All up, it's certainly not your typical business class – rather, more closely resembling premium economy – but when Class J costs just $10 more than a regular economy ticket, I'll happily pay the premium for the legroom alone.

Also reviewed: Japan Airlines Boeing 777 Sky Suite business class

Chris Chamberlin

Chris Chamberlin is the Associate Editor of Executive Traveller and lives by the motto that a journey of a thousand miles begins with a single step, a great latte, a theatre ticket and a glass of wine!

RaptorNation158

RaptorNation158

Qantas - Qantas Frequent Flyer

21 Aug 2014

Total posts 513

I guess the Class J is just there so they could compete with the bullet train seats which offer more legroom.

Yohy

Yohy

20 Apr 2014

Total posts 94

The ability to earn status at business class levels in oneworld programs is probably the best feature, there are urban myths of folk doing half a dozen sectors in Class J domestic between ports like Itami and Haneda

madge

madge

07 Aug 2012

Total posts 197

The best feature of "Class J" is the business class status credits.

Serg

Serg

QFF

12 Apr 2013

Total posts 1446

I wish we have such "business more like PE" in Australia for mere $10 - for such money you cannot go wrong.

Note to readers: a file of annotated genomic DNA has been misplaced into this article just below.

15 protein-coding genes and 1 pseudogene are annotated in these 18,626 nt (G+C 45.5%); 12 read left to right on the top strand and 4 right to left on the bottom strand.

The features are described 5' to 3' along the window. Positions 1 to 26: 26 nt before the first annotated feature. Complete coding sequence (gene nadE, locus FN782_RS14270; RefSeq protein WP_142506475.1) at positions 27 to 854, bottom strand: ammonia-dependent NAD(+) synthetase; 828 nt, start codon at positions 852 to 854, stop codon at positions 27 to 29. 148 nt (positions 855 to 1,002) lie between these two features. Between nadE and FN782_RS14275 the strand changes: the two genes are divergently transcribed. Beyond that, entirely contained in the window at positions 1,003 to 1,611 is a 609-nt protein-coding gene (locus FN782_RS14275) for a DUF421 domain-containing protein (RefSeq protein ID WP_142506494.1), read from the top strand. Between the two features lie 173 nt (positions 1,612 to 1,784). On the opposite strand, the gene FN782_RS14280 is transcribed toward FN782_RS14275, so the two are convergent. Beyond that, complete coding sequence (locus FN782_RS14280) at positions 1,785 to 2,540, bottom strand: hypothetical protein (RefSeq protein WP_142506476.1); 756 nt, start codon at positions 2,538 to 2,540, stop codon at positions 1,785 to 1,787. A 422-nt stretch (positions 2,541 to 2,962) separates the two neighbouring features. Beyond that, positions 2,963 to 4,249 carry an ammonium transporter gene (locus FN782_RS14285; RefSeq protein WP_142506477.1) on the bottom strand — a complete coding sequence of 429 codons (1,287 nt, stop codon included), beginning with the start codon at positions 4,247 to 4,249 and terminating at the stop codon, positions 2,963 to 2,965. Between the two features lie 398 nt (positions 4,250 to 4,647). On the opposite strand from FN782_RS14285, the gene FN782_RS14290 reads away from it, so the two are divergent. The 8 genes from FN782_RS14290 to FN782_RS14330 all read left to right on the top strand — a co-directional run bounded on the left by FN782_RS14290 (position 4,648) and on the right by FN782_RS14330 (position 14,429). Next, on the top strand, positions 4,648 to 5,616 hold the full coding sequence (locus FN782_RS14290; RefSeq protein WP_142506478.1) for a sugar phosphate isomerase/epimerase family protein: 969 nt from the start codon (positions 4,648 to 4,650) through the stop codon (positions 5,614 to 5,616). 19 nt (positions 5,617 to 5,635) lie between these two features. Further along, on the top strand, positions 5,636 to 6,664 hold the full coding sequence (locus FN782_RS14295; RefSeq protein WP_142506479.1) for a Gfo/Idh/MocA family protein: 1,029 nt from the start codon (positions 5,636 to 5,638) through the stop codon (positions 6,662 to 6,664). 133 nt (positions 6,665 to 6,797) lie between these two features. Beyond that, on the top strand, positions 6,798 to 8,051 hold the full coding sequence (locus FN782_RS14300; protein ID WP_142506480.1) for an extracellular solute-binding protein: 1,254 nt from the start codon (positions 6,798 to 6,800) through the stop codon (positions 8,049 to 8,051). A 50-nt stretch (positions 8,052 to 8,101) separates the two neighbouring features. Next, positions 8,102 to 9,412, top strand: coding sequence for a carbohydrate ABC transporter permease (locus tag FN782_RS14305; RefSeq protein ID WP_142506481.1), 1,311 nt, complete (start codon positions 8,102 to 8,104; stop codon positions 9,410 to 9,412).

Chris_PER

Chris_PER

Virgin Australia - Velocity Rewards

19 Feb 2014

Total posts 451

No, just QF had the old "Business Class" (until recently/being removed) on their A330s which was barely Premium Economy and had the audacity to charge full whack for it haha.

watson374

watson374

Qantas - Qantas Frequent Flyer

17 Aug 2012

Total posts 2221

They also had the convertible-type "J" on the 734s.

Renato

Renato

Qantas - Qantas Frequent Flyer

28 Nov 2014

Total posts 7

Living in Japan right now and I fly JAL on Class J often since I am a QFF. Its very basic, but I like flying in it, mostly for the generous Status Credits I get from it (which is how I went from Bronze to Gold in a short time!)

Propofol88

Propofol88

QF Platinum

24 Jan 2013

Total posts 141

What about domestic first class? I've never flown JAL domestically before - is it much better than Class J? I am booked first class from Tokyo to Sapporo - I hope it has lounge access, priority checkin/boarding and food/drinks on board! 

GLAaussie

GLAaussie

British Airways Executive Club Gold

25 Jun 2015

Total posts 22

¥1000 extra for business class mileage/status accrual is an absolute steal. Crediting to BAEC will net you up to 8 times the amount of TPs than economy.